In a mental-health context insight can be defined as being aware that you have a mental-health problem; being aware that you need treatment and being aware that your symptoms are due to an illness. A team of Spanish researchers studied insight in a study of 110 patients with psychosis. They found that after two years of illness insight was poorer in people suffering from schizophrenia than in people suffering from other types of psychosis. The more severe people's psychosis the less insight they had. Being depressed when one develops psychosis; having poorer decision-making skills and a lower IQ, and going for a longer time without getting help were all associated with poorer insight as were reductions in frontal and parietal grey matter.

Parellada, Mara ... [et al] - Trait and state attributes of insight in first episodes of early-onset schizophrenia and other psychoses: a two-year longitudinal study Schizophrenia Bulletin 37 (1), 38–51, 2011

Spending cuts lead to revolving door for eating disorder patients

Spending cuts meant that many people with eating disorders are not admitted to an inpatient treatment programme until their weight has fallen to dangerously low levels. However, there has been little research into whether waiting this long to admit patients can affect their chances of recovering in the long run. Researchers from St George's Hospital in South London studied 82 people with anorexia being admitted to an eating-disorder ward. They found that people's weight when they were admitted to hospital didn't affect how much weight they put on during treatment. However, people who weighed less when they were admitted were kept in hospital no longer than those who were heavier meaning that, although they put on weight at the same rate, they were still lighter when they were discharged and were more at risk of having to go back to hospital within a year.

Sly, Richard and Bamford, Bryony - Why Are We Waiting? The Relationship Between Low Admission Weight and End of Treatment Weight Outcomes European Eating Disorders Review doi: 10.1002/erv.1061

Friday, December 17, 2010

Job losses and mental health - could they be less damaging than feared?

The economic downturn affecting large parts of the Western world has brought lots of job losses with it but new research from the New York University School of Medicine suggests that they may not have the effects on people's mental health that are sometimes feared. The researchers used data from 774 people in Germany who had been made redundant. The participants were taking part in the German Socioeconomic Panel Data study which collected information between 1984 and 2003. This allowed the researchers to collect data about the participants' happiness in the three years before they were made redundant and for four years afterwards. 69% had high and stable levels of life satisfaction before they lost their jobs. This group were more likely to be harder hit by being laid off but a year later their average life satisfaction had returned to pre-job-loss levels, even though this group was no more likely to get another job by the end of the study. 15% of the participants had actually been getting happier before being made redundant and this group showed only a levelling off of their happiness after losing their jobs. 13% were unhappy before losing work and their levels of happiness also stayed the same after getting laid off. 4% of people were becoming unhappier even before they lost their jobs. These people became even unhappier after they became unemployed but their happiness started rising again - albeit not to their original levels - by the third year of the study; this group was the least likely to be re-employed. Germany's economy is doing much better than many other European countries, however, and it has a reasonably generous welfare system so it would be interesting to see whether this research held true for other countries.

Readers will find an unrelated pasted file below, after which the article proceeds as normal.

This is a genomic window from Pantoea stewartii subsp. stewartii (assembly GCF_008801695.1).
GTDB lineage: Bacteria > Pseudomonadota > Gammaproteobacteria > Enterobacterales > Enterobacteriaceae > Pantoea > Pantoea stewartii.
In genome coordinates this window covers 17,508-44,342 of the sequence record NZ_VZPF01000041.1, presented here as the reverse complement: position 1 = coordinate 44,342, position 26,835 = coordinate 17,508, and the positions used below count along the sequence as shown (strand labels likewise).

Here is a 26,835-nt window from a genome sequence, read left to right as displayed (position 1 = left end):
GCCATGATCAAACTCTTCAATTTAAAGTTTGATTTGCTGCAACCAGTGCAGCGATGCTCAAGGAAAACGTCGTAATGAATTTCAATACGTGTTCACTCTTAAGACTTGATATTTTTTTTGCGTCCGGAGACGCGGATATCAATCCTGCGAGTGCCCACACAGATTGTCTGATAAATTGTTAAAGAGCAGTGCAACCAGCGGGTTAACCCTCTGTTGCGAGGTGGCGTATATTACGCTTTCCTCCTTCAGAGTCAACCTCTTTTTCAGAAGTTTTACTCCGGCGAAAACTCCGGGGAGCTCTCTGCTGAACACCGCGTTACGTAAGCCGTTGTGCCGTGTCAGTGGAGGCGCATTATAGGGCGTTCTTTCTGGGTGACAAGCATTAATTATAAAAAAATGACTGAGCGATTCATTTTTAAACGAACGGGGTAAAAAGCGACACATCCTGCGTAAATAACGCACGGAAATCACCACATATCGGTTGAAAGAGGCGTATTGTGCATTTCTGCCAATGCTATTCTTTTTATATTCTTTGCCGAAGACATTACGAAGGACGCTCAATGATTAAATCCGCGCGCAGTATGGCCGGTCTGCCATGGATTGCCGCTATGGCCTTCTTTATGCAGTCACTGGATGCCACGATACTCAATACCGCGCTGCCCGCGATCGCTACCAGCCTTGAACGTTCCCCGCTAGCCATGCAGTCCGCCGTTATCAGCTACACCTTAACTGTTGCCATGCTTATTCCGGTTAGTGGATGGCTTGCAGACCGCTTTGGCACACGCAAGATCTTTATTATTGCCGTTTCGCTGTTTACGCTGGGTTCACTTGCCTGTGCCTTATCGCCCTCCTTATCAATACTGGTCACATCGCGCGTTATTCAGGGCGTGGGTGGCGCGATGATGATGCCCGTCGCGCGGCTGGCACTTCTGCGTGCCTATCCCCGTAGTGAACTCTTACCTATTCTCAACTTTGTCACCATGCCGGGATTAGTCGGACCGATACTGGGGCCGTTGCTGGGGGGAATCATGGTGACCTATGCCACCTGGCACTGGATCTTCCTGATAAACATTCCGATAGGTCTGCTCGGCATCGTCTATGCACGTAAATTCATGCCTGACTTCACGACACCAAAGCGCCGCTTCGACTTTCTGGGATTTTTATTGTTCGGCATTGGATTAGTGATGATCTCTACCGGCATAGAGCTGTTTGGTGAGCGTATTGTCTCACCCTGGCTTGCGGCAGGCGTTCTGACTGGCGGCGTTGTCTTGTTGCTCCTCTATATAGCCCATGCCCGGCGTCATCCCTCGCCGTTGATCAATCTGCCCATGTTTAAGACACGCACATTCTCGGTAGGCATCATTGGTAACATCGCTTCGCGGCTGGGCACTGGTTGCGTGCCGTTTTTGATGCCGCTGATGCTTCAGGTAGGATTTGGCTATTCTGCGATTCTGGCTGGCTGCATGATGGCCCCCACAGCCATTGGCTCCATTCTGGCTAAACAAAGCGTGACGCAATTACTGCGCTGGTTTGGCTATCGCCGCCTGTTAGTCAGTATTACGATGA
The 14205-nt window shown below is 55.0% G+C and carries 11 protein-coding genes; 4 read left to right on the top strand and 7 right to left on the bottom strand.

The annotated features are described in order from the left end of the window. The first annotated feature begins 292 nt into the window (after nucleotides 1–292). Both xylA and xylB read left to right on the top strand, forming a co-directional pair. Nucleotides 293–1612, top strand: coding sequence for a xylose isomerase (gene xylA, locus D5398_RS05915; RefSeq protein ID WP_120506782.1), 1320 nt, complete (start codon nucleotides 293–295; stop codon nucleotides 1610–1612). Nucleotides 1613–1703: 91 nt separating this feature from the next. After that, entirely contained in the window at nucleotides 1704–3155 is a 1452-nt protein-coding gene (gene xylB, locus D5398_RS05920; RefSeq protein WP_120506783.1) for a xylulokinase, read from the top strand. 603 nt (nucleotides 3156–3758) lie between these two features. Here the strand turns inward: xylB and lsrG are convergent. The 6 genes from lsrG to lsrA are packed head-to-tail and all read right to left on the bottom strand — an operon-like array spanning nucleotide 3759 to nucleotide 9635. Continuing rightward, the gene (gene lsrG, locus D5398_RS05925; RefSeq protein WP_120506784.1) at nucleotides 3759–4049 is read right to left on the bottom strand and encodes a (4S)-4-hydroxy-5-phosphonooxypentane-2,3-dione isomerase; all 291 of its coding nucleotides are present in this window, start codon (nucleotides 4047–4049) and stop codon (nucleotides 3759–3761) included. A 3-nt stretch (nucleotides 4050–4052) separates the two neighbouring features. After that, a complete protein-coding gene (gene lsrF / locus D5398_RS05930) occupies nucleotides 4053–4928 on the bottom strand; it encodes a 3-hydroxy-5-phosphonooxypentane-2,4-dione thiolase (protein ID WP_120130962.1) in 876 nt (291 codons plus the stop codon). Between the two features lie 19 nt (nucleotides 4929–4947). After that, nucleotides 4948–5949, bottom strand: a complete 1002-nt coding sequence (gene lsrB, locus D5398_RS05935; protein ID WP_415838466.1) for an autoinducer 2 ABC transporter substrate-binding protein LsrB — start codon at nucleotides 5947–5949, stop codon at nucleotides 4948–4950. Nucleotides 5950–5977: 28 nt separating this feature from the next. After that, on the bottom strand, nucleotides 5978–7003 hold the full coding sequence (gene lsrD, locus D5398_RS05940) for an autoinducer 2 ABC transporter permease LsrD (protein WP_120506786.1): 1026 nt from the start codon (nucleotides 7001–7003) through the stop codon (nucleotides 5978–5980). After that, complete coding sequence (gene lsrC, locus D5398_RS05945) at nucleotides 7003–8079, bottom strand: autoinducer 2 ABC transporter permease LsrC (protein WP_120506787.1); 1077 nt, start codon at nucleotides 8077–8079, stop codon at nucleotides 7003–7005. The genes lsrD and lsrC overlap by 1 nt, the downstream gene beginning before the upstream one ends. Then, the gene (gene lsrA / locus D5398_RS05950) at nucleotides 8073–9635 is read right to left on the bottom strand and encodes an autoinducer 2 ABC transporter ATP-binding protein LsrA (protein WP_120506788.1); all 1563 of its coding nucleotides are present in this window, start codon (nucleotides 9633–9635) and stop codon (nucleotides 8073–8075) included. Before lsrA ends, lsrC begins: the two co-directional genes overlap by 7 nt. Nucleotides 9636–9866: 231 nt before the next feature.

Are we right to go for happiness?

Most politicians and economists work on the assumption that economic growth is in itself a good thing. However, research by Richard Easterlin from the University of Southern California suggests that, whatever its other benefits, it does not bring happiness. Easterlin's study tracked the levels of happiness and economic growth in 37 countries over an average of 22 years. Even in countries such as Chile, China and South Korea were per capita income has doubled in less than 20 years levels of happiness were static, or in some cases slightly declining. Although richer countries, and within countries richer people, had higher levels of happiness there was absolutely no connection between economic growth and happiness over time.